History is an important thing. I have spent all my adult life studying history in the academy (I was a double major; Gender Studies was my other concetration). In school, I learned the most fascinating and dangerous aspect of history is how people can manipulate it to shape the present to be something ugly. History is used to justify some pretty terrible things, one of which happens to be the oppression of Muslim women in Turkey today.
What inspired this post is that the Globe and Mail just did a feature on the status of the traditional Muslim headscarf in Today's Turkey. Turkish secularism is, in my opinion, EXTREME. It goes far beyond not having an official state religion and becomes what I call "fundamentalist secularism" where Turkish university students aren't even ALLOWED to wear hijabs to school. Don't get me wrong, I think it's great no one HAS to wear one, but the majority of Turkish women DO veil, and so having these laws effectively just prevents many women from going to university and becoming educated at all. That's not good for Turkish women, and it's also not good for the Turkish economy (think of all the wasted talent!).
While the Globe's article is not bad, the comments from readers can get stupid and offensive. Take this as an example:
Betsie Weiss from Halifax, writes: I think this news article is taking only one side into consideration. Poor Black Turks trying to wear what they want and live their religion freely. This is how it is presented. In order to understand the deeper reasons behind "secularists" resistance, one has to know the Turkish history. Who can forget the behaeded young soldier Kubilay and his head was shown all around Menemen to threaten so called "secularists" of the time - year 1930. These fundamentalists burned 35 people alive in Madimak Hotel in Sivas - year 1993. It is not just simple "human rights" issue. It is deeper than this.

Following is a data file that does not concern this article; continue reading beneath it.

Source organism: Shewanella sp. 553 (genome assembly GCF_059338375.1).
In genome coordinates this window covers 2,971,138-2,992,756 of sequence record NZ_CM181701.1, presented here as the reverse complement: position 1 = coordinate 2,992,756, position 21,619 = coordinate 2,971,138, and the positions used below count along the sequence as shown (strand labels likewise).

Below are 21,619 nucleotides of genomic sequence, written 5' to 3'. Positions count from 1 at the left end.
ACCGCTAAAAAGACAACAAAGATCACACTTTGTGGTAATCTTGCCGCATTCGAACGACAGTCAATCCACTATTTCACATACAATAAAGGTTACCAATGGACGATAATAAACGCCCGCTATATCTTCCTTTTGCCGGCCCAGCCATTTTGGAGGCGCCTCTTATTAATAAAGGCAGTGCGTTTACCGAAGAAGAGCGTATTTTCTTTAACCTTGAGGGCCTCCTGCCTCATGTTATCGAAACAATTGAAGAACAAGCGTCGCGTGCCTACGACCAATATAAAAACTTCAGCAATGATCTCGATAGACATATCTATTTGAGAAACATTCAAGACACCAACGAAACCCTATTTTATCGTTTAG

Okay, Betsie. Because some people got out of hand in the examples you site from years ago and committed terrible crimes, no one ever gets to wear the hijab again? That's proportionate. Anyway, there are other safe-guards you can have that create a society between fundamentalist Islam and Fundamentalist secularism. How about not having an official state religion AND allowing anyone to wear WHATEVER they want, instead of forcing women to break with religious practices they believe in or sentence them to a lifetime of economic and educational disadvantage?
Also Betsie, accusing people who don't get Turkish extremist secularism of being ignorant of Turkey's history? That's not a cool trick. While I don't want to play the "ethnic card," no one knows better than the Armenian community how pre-secularism, Muslim extremism got out of hand. While Betsie does not refer specifically to events that took place at the beginning of the twentieth century through World War One in Anatolia, the type of Turkish Muslim extremism from the early twentieth century to which Betsie refers is the reason I am Canadian. Muslim extremism is shitty and hurts people, yes, but it doesn't justify secular extremism, because that hurts people too. So, please don't invoke Turkish history as a way of justifying oppressing millions of Turkish women today. From an identity politics perspective, I DON'T appreciate it. I don't want anything to do with the fact that millions of women live under dispicable policies in Turkey.
Is this type of propaganda what history was really meant to be?